The JOBS Act directs the SEC, within 90 days of enactment, to revise Rule 506 to eliminate its current prohibition on general solicitation and general advertising provided that the only purchasers in the private fund are ‘accredited investors’. The SEC’s rules must require an issuer offering securities pursuant to Rule 506 to take reasonable steps to verify that purchasers of the securities are accredited investors, using such methods to be determined by the SEC.
What does this mean?
Practically speaking, sponsors of private funds under Rule 506 will have a much broader array of marketing tools at their disposal. Pending the enactment of the SEC’s rules, which could contain further restrictions, a sponsor may be able to use advertising, newspaper or magazine articles, public Internet websites, media broadcasts and interviews, social media, mass email campaigns, and public seminars or meetings to solicit investors and sell interests in the private fund - as long as all of the actual investors are accredited. The use of advertising eliminates the method in place today, where a sponsor must have or establish via narrow protocols a substantive pre-existing business relationship with a prospective investor.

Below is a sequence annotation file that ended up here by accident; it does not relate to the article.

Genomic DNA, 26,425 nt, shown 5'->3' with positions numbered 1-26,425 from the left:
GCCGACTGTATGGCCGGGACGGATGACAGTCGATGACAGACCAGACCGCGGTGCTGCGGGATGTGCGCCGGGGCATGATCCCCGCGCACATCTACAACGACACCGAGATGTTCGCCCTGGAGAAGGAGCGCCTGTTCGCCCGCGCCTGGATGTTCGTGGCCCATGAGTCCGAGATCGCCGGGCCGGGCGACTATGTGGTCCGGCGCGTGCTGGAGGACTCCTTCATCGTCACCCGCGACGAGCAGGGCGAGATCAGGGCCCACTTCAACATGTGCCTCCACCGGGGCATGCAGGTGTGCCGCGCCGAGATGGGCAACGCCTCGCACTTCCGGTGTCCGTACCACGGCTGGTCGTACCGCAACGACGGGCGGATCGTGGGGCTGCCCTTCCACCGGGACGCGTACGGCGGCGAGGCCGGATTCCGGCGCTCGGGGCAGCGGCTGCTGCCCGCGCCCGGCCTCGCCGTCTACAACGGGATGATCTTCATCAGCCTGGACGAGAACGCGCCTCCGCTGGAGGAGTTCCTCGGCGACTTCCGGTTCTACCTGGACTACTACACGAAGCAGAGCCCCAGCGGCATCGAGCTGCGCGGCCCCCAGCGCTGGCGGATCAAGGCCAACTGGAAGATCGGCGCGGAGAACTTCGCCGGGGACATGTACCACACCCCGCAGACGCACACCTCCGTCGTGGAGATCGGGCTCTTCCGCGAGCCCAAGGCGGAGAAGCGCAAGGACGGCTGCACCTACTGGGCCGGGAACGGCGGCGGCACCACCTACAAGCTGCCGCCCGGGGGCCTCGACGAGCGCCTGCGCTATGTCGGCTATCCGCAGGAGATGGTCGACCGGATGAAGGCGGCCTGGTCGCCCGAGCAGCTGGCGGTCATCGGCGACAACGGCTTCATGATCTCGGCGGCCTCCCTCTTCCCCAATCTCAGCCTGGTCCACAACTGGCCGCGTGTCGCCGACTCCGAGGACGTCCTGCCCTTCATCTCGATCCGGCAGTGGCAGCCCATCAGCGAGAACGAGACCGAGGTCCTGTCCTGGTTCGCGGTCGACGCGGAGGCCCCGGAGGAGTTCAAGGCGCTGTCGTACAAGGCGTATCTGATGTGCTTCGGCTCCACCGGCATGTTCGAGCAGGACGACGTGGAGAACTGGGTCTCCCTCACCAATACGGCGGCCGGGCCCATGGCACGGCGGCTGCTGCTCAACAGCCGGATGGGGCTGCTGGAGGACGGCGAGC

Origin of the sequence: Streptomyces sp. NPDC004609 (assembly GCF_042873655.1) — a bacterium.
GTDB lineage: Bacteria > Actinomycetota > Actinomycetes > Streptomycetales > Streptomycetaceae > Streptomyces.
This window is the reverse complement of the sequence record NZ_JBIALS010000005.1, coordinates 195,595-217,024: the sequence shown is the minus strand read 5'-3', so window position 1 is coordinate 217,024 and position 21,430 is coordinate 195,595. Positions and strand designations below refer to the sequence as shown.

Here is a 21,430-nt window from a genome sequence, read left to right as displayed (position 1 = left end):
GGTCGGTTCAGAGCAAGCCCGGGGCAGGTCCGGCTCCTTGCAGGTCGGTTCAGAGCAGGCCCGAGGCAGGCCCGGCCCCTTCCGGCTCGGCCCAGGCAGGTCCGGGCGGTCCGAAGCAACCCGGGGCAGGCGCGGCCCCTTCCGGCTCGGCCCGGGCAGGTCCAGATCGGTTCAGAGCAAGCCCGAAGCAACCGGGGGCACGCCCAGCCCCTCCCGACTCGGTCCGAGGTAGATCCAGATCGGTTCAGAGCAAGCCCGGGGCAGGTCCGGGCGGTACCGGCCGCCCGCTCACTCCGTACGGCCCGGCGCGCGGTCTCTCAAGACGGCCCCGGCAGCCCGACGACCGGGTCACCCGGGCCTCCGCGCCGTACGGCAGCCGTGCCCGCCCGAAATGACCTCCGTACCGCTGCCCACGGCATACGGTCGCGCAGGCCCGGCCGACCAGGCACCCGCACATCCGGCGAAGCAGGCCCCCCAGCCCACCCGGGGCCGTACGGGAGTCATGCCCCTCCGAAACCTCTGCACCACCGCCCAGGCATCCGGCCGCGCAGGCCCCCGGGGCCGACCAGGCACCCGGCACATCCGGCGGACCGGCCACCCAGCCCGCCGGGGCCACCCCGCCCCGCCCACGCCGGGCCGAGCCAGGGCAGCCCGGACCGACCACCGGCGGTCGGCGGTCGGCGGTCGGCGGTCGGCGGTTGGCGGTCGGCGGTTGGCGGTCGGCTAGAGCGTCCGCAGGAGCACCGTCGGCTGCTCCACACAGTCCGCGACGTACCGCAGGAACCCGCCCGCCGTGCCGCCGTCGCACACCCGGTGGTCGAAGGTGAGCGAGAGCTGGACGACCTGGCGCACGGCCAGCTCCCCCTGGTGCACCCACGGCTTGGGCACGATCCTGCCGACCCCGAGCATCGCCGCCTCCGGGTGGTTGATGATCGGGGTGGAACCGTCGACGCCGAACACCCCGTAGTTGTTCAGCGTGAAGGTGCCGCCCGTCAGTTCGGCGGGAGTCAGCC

These developments add flexibility but may not represent unmitigated positives for fund managers. The removal of the ban on general solicitation does not refer directly to Securities Act Section 4(2). Thus, sponsors of private funds should be aware that if they broadly advertise as they are now allowed, they may not be allowed to fall back on the exemption from registration under Section 4(2) if they fail to satisfy the exemption under Rule 506. Also, the duty to verify accredited status is a departure from current law that allows a fund to rely on a representation from an investor in the absence of a reason to doubt it. Finally, antifraud rules and specific advertisement content rules, especially for registered advisors, may be a trap for the unwary advertiser.